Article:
being administered over the last thirty years.

In the first place, there is the manner in which the protection decree of
the Lacandona Forest Reserve in 1972, and of the RIBMA in 1978, had to do
at that time with the policies of land grants, which were, above all,
concerned with preventing access by large indigenous migratory flows into
the areas most rich in precious woods, which were, at that time, considered
to be the loot of the powerful.  Owing to that concern, an immense grant of
600,000 hectares was made to just 66 Lacandon family heads, which allowed
the real activities of lumber companies - who were involved in the
extraction of much illegal wood - to be covered up for some time.  This is
a problem, incidentally, which is still going on, with local PRIs and other
illegal businesses, in collusion with security forces, in full view of the
federal army itself, continuing to take out high quality wood in abundance
from various areas of the Selva.

It is important to remember, in addition, that the RIBMA's borders - so
angrily defended today by innumerable officials and purported ecologists -
have to do with a rather doubtful "protection" policy, in that they have
always been subordinate to oil exploration.  The entire world is aware that
this kind of activity [oil exploration] is one of the primary destructive
agents of the environment in this and in other rich bio-regions of the
Mexican southeast.  (Cf. Alejandro Toledo, How To Destroy Paradise)

If one were to reconstruct the history of what has been chosen, what has
been left to the side and what has been returned as a natural protected
area in the Lacandona, one can observe how, over the last quarter of a
century, all natural protection has been sacrificed to the interests which
oil companies (Mexican and foreign) have had for exploration, exploitation
and speculation in the area.  As evidence of this, we have:

1.-  The halving of the original contours of the Lacandona reserve (from
600,000 hectares to 331,000), exactly in all those areas in which they had
thought they could detect possible important oil reserves.  The first
version of Montes Azules, in 1978, left PEMEX free access in the large oil
exploration areas of Ocosingo, Lacantu'n and Prospecto San Fernando.

2. -  The brutal deforestation which has taken place over the last fifteen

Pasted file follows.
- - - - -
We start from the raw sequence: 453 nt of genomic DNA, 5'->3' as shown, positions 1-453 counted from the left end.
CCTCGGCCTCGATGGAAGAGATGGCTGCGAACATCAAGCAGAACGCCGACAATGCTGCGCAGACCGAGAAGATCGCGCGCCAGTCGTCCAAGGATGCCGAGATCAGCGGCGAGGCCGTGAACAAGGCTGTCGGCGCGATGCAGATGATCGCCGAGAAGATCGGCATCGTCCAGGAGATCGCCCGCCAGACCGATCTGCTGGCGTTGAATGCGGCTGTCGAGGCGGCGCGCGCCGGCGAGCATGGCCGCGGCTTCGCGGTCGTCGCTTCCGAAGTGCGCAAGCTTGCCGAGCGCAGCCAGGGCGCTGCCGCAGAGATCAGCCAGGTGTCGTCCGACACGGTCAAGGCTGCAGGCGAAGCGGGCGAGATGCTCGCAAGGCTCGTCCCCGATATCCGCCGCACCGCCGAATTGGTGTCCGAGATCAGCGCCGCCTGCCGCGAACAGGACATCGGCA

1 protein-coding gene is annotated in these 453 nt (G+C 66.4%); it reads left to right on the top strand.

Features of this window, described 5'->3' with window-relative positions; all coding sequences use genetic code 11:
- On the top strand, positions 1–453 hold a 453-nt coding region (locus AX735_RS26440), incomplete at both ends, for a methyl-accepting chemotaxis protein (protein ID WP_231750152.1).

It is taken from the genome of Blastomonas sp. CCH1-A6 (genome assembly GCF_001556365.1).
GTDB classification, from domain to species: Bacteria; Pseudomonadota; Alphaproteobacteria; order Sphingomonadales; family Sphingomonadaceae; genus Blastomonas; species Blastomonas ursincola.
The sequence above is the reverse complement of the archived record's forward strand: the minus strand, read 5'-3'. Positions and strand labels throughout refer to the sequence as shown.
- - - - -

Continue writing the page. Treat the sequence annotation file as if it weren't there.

years in Marque's de Comillas, where one can see an amazing coincidence
between all of Pemex's drilling areas, or where the Canadian oil company,
Seine River Resources, has publicly and precisely recognized the existence
of important oil reserves.

3. -  The development of the most important oil region in the entire Selva
in part of the RIBMA's so-called Buffer Area, between the Corralche'n and
Livingston sierras, when the entire Ca~adas region - as Victor Manuel
Toledo observed (Cf. Zapata Ecolo'gico), had initially been considered to be
a region of great biodiversity, greater, even, than that of RIBMA.

4. -  The suspiciously belated decree of the Lacantu'n Biosphere Reserve and
of the Flora and Fauna Reserve of Chan Kin, as well as the Natural
Monuments of Yaxchila'n and Bonampak in 1992, just when oil exploration had
clearly revealed that the possibilities in the area were low.  (It should
be remembered, in this regard, that 1992 was the year Pemex ended its long
exploration work, began in the mid-seventies, generously paying off the
majority of their personnel who had been witnesses to the large finds of
great oil reserves in the Ocosingo and Marque's de Comillas regions).

5. -  The strange conflict between the different versions of RIBMA offered
by INEGI and by the SCT and the Chiapas state government, in its far north,
very close to the extremely important bio-region located between the lakes
of El Ocotal and El Suspiro.  The worrisome differences between the
official cartographic versions, according to which the ultimate global
surface of Montes Azules varies, precisely in a problematic area reported
by confidential biological studies as an area rich in oil.  It is also
RIBMA's most important micro-region owing to its having the most abundant
biodiversity anywhere in the reserve.

6. -  The deforestation caused by the opening of new oil roads throughout
the entire Selva region (which continues advancing to this day).

        2. -  On the other hand, Alejandro Nadal (La Jornada, August 20,
1999) denounced the dangerous reforestation carried out by the military
during the previous year, because of the extraordinarily complex nature of
the kind of reforestation an area like that requires.  Environmental
attacks which are added to the destructive effects of military camps built
in the heart of the Selva, attacks which are especially intense in the new
housing centers or military mini-cities, which naturally include commercial
centers, dumps for urban waste and brothels.  This is to say nothing of the
military opening of roads, which are being added to the new oil routes
being developed continuously, and which automatically turn into an exit
route for more lumber. 

Nonetheless, the use of biological war materials (the abundant bombardment